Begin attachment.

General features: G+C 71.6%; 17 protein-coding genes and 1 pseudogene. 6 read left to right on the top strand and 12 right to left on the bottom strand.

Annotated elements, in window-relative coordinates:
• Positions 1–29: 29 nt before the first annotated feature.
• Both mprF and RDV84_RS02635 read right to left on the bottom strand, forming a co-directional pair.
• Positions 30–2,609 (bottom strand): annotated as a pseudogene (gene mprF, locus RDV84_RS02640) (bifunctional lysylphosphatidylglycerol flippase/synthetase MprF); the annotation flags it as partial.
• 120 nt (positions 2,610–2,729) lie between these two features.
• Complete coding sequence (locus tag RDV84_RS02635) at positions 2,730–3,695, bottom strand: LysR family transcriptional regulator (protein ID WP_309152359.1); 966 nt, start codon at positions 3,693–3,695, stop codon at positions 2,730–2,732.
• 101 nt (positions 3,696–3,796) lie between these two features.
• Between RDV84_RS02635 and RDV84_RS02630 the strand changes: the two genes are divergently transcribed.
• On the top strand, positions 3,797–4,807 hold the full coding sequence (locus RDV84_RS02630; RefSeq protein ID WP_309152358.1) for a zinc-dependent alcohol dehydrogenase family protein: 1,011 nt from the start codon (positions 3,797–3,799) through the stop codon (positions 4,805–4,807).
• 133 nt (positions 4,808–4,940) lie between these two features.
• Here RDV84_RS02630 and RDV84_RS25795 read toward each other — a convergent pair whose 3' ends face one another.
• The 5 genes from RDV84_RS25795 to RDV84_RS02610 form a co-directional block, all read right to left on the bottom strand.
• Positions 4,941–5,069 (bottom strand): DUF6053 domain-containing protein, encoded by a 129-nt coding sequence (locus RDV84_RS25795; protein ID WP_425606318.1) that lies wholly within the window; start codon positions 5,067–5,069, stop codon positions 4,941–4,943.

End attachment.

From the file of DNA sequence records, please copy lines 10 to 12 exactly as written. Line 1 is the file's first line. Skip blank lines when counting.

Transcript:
• On the top strand, positions 3,797–4,807 hold the full coding sequence (locus RDV84_RS02630; RefSeq protein ID WP_309152358.1) for a zinc-dependent alcohol dehydrogenase family protein: 1,011 nt from the start codon (positions 3,797–3,799) through the stop codon (positions 4,805–4,807).
• 133 nt (positions 4,808–4,940) lie between these two features.
• Here RDV84_RS02630 and RDV84_RS25795 read toward each other — a convergent pair whose 3' ends face one another.